Ernestine’s frequent asides, assisted by spotlighting her as the surrounding lights are dimmed, could be more sharply delineated by Anshuman Bhatia’s lighting, as well as by a more distinctive tonal shift in Ms. Bailey’s performance. And the playwright’s reliance on the clichéd device of having characters behave in surprising ways (like Gerte transforming into Marlene Dietrich for a rendition of “Falling in Love Again”) only for them to be revealed as imaginary expressions of what Ernestine—who longs for life to mirror the movies—would like to have been the case, is overused.
There’s much to admire in the performances, especially those of the adult characters. Mr. Bowen, despite the inconsistencies in his role, makes Godfrey a nervously insecure yet firmly determined father and husband. Ms. Martin brings attitude, worldly wisdom, and sex appeal to the brassy but troubled Lily. And Ms. Payne, playing the unlikeliest character of all, manages to make Grete real, using her rich vocal quality and authentic-sounding dialect (her bio says she speaks Ukrainian and French) to bring the role to life. As Ernestine and Ermina, Mses. Bailey and Samuel do well enough despite having to play characters younger than the actresses themselves.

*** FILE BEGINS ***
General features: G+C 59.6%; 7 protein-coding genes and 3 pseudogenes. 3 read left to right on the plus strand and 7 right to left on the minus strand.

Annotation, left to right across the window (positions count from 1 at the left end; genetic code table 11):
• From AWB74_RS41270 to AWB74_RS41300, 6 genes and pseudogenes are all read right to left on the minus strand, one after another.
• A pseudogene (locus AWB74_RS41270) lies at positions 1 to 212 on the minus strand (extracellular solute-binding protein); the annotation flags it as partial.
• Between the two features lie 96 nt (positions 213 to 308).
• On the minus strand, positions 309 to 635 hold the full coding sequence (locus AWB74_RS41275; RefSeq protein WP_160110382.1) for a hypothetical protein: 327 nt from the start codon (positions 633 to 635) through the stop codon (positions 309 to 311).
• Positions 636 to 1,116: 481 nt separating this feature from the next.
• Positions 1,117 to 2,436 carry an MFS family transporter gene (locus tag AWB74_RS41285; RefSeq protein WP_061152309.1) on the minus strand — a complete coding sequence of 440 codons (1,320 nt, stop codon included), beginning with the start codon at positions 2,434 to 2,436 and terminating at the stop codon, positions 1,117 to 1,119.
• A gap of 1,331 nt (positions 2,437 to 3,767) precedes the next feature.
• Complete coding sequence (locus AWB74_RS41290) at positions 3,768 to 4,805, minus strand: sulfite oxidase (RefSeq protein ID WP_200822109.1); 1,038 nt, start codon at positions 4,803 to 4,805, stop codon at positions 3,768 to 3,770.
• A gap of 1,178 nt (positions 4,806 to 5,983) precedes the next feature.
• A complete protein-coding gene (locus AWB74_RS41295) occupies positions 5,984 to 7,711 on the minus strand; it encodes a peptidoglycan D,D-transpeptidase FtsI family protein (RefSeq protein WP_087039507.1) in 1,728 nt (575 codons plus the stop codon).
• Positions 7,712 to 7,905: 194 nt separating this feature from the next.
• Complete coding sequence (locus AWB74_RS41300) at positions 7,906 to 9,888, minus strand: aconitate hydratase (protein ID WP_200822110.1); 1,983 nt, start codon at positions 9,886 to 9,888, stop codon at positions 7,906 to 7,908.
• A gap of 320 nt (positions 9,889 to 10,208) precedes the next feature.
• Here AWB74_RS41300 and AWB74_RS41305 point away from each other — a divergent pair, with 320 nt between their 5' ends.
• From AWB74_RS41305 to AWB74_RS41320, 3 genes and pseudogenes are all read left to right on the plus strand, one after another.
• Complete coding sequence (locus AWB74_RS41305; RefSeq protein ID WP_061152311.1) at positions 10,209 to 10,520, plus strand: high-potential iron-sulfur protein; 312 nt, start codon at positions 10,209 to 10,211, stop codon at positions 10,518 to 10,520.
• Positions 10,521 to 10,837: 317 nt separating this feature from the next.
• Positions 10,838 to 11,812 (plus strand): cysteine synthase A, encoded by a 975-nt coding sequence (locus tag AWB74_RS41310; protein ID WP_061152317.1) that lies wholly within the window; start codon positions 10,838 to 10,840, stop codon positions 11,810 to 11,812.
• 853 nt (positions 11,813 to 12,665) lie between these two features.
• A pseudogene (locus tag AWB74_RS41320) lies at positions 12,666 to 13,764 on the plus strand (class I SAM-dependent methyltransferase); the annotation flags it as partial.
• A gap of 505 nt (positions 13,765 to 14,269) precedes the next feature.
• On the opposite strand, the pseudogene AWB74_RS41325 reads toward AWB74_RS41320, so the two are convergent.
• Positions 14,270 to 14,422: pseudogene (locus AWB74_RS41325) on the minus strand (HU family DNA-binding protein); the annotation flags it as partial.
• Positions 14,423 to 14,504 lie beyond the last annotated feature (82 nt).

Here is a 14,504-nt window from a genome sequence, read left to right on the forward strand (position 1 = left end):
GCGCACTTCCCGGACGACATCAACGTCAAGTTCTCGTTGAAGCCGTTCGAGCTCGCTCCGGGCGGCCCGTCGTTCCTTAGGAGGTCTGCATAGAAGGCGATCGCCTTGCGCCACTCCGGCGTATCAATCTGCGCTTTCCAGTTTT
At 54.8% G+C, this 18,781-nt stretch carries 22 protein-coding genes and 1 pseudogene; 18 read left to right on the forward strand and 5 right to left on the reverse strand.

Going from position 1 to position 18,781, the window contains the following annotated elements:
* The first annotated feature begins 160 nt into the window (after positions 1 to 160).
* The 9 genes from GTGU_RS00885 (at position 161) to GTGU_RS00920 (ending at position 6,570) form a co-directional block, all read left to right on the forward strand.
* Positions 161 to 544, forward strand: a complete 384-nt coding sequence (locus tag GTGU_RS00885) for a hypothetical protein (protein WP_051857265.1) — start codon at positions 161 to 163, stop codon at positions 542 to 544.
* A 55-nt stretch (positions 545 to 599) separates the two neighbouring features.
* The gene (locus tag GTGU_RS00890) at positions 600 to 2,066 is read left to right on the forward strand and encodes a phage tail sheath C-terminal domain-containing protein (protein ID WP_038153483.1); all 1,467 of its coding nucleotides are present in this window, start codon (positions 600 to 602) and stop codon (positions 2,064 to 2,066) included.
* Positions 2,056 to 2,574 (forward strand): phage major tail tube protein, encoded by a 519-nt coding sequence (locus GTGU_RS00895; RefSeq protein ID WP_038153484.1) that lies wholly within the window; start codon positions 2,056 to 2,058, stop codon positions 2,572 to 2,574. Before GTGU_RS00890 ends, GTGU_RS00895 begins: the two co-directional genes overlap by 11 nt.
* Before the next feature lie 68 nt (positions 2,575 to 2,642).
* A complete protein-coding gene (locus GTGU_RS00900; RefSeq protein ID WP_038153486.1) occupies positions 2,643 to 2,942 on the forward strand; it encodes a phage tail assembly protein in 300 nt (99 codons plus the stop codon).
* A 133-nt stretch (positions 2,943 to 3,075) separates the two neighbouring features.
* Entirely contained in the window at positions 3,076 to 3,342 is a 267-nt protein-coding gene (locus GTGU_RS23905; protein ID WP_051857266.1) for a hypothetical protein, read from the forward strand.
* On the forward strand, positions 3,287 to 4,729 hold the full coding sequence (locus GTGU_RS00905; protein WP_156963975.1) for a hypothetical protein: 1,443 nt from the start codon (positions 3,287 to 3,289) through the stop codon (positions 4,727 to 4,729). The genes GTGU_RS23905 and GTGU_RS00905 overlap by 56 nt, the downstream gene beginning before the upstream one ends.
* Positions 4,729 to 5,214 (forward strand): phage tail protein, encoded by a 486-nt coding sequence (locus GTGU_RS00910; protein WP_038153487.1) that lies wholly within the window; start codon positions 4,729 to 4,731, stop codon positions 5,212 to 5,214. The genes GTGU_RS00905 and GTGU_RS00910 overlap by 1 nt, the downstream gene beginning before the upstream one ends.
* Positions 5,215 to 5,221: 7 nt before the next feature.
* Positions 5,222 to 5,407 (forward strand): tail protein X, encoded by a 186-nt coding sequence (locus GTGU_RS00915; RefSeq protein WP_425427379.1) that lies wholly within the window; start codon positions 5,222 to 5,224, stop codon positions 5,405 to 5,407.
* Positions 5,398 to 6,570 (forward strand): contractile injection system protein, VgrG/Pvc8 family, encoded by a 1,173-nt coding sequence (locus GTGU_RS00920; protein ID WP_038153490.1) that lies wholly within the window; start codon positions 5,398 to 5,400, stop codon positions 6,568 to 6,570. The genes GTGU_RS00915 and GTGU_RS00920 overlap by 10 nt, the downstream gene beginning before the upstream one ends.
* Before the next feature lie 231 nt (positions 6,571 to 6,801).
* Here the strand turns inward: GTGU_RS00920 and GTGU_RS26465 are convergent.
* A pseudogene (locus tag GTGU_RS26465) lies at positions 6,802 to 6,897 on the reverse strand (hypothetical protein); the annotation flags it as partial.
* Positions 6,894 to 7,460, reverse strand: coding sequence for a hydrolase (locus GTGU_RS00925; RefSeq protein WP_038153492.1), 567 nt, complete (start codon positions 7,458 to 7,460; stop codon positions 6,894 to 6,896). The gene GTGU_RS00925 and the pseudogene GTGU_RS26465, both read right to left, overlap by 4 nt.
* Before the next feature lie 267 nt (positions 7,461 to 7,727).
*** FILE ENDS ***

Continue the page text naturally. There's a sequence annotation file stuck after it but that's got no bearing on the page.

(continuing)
There are more than crumbs to appreciate from this play’s table of joy, with its rich dialogue, heartfelt characters, socially conscious themes, period atmosphere, and quality acting. It stumbles here and there, isn’t always convincing, and could use a more imaginative physical representation, but it’s still a Lynn Nottage play, and for that alone is worth a visit.
Crumbs from the Table of Joy
410 W. 42nd Street, NYC
Through April 1, 2023
Photography: Julieta Cervantes